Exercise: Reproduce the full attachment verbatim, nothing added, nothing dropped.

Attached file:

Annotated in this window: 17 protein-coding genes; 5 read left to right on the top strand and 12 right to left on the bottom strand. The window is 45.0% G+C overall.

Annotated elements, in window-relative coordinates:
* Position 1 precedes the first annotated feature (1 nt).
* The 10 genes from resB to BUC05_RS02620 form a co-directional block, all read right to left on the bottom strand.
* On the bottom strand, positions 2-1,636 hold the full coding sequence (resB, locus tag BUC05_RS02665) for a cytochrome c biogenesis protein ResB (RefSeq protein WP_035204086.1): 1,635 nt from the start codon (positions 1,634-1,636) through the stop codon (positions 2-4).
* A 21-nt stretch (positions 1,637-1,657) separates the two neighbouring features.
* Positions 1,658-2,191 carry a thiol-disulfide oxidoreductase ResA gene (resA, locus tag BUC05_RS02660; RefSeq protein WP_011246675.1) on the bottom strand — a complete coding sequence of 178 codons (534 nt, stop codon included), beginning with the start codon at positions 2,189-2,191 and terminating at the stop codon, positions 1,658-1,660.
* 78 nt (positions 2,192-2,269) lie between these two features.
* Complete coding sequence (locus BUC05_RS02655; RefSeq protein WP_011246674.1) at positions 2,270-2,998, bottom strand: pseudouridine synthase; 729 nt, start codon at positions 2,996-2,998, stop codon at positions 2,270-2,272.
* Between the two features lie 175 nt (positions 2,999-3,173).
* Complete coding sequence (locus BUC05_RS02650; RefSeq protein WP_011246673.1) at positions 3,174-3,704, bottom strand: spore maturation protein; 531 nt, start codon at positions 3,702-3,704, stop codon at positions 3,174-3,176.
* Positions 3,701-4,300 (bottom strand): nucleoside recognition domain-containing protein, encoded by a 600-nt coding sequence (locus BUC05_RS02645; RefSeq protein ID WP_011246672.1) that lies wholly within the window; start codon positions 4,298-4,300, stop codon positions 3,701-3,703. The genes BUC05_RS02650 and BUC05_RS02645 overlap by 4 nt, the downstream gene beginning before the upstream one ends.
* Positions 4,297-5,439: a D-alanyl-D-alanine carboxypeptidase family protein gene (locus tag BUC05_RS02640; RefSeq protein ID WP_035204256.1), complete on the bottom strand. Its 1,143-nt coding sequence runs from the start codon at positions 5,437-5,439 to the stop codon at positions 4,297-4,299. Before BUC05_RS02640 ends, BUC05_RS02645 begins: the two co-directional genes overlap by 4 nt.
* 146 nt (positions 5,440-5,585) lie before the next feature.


Annotated in this window: 17 protein-coding genes; 5 read left to right on the top strand and 12 right to left on the bottom strand. The window is 45.0% G+C overall.

Annotated elements, in window-relative coordinates:
* Position 1 precedes the first annotated feature (1 nt).
* The 10 genes from resB to BUC05_RS02620 form a co-directional block, all read right to left on the bottom strand.
* On the bottom strand, positions 2-1,636 hold the full coding sequence (resB, locus tag BUC05_RS02665) for a cytochrome c biogenesis protein ResB (RefSeq protein WP_035204086.1): 1,635 nt from the start codon (positions 1,634-1,636) through the stop codon (positions 2-4).
* A 21-nt stretch (positions 1,637-1,657) separates the two neighbouring features.
* Positions 1,658-2,191 carry a thiol-disulfide oxidoreductase ResA gene (resA, locus tag BUC05_RS02660; RefSeq protein WP_011246675.1) on the bottom strand — a complete coding sequence of 178 codons (534 nt, stop codon included), beginning with the start codon at positions 2,189-2,191 and terminating at the stop codon, positions 1,658-1,660.
* 78 nt (positions 2,192-2,269) lie between these two features.
* Complete coding sequence (locus BUC05_RS02655; RefSeq protein WP_011246674.1) at positions 2,270-2,998, bottom strand: pseudouridine synthase; 729 nt, start codon at positions 2,996-2,998, stop codon at positions 2,270-2,272.
* Between the two features lie 175 nt (positions 2,999-3,173).
* Complete coding sequence (locus BUC05_RS02650; RefSeq protein WP_011246673.1) at positions 3,174-3,704, bottom strand: spore maturation protein; 531 nt, start codon at positions 3,702-3,704, stop codon at positions 3,174-3,176.
* Positions 3,701-4,300 (bottom strand): nucleoside recognition domain-containing protein, encoded by a 600-nt coding sequence (locus BUC05_RS02645; RefSeq protein ID WP_011246672.1) that lies wholly within the window; start codon positions 4,298-4,300, stop codon positions 3,701-3,703. The genes BUC05_RS02650 and BUC05_RS02645 overlap by 4 nt, the downstream gene beginning before the upstream one ends.
* Positions 4,297-5,439: a D-alanyl-D-alanine carboxypeptidase family protein gene (locus tag BUC05_RS02640; RefSeq protein ID WP_035204256.1), complete on the bottom strand. Its 1,143-nt coding sequence runs from the start codon at positions 5,437-5,439 to the stop codon at positions 4,297-4,299. Before BUC05_RS02640 ends, BUC05_RS02645 begins: the two co-directional genes overlap by 4 nt.
* 146 nt (positions 5,440-5,585) lie before the next feature.